With Tristram Hunt`s feeble attempt to attack the privileges enjoyed by the private education sector, presumably trying unsuccessfully to develop policies showing respect for ordinary people, Labour clearly is in need of rejuvenation, even radicalisation, in the area of education. His bungled effort ended up insulting all involved in state education, with the implication that teaching in private schools is so much superior!
There is, without doubt, a desperate need to display more respect for working people, and education provides Labour with many opportunities to do just that. For starters, it has to be accepted that Gove "conned" the country; his reforms were unnecessary, examinations were not too easy, and the improving GCSE and A-level results were because of hard work by students and teachers, and improved teaching methods. Imagine how disappointed proud parents and their offspring would have been when Labour failed to challenge Gove`s ridiculous assertions. That failure merited the description, 'Disrespect'!
Schools generally were improving back in 2010, and did not need 'freedom' away from local authority interference. Gove and the Tories were worried because state sector results were beginning to match, even better, those of the private schools, which explains why they concentrated on destroying the more even "playing field", that experienced and expert educationalists had developed over many years.That`s why Labour should propose the repeal of all of Gove`s assessment reforms; coursework, modules, and resits should all be returned at once.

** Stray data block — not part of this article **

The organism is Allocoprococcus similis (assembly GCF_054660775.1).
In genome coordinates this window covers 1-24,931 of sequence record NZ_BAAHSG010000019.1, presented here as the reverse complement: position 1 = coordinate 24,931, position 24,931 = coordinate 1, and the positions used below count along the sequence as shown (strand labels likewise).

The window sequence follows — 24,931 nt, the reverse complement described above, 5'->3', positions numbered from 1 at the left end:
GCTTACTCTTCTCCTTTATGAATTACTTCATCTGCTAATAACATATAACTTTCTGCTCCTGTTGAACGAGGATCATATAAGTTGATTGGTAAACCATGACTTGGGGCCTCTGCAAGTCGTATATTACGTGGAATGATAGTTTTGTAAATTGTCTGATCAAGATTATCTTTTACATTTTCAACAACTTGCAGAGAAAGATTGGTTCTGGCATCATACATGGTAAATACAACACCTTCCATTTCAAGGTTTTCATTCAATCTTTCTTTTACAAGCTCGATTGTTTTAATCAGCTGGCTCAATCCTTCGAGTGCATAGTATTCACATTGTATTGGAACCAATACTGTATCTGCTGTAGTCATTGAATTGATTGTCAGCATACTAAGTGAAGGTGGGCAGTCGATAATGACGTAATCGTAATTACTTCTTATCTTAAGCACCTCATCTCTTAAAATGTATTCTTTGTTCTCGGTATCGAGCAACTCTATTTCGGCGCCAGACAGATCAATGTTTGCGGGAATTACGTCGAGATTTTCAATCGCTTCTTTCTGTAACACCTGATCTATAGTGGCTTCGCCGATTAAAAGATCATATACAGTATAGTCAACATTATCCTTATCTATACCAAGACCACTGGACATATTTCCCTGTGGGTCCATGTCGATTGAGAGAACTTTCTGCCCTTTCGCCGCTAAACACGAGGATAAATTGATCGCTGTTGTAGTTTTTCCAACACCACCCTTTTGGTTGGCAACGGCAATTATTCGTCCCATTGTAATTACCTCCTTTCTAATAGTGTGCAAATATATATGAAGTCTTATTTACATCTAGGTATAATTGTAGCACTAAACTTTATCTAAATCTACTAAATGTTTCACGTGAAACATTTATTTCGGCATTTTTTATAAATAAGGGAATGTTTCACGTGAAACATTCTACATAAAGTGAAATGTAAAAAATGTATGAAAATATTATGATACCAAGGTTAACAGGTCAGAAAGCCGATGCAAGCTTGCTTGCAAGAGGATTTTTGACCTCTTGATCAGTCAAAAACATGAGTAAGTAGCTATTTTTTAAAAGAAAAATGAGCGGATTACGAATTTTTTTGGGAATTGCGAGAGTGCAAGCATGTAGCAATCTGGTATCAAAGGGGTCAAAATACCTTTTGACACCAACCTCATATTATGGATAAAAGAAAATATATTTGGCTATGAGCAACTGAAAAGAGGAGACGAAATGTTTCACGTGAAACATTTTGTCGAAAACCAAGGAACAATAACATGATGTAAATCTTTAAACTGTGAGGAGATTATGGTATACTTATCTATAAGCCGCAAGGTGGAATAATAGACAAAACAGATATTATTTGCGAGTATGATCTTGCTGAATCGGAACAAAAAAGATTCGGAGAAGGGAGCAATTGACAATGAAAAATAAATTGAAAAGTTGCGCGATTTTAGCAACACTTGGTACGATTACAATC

On the subject of private education, the exemption of school fees from VAT is an obvious target, if the suspicion that the Labour party favours the well-off more than the ordinary people is to be challenged. The bias universities show to applicants from private schools must be on Labour`s agenda too. With only 7% being educated at private schools, the fact that some of the so-called 'top' universities have up to 50/60 of their undergraduates from the private sector is disgraceful, and will only change with bold legislation.How about a simple 7% cap for all universities on privately educated undergraduates?
Perhaps even more obvious is that the teaching profession is not in need of the patronising "TLC" approach of the new Education secretary, but, along with much needed praise. Labour should be offering pay increases, and sensible pension provision. Working to the age of 68 is obviously wrong, as is the current 60 hour working week; parents and heads need to be told that teachers simply cannot be expected to mark every single piece of work the pupils do, or write innumerable lesson plans as well as termly reviews etc. Hunt`s teachers may have managed it, but class sizes and students` abilities and attitudes are somewhat different in the real world! Ofsted and Labour should be stressing how at least 90% of our state school teachers would have no trouble whatsoever teaching in a private school, instead of the obvious implications being made of the shadow secretary`s outbursts.It`s time to see whether his license should be renewed!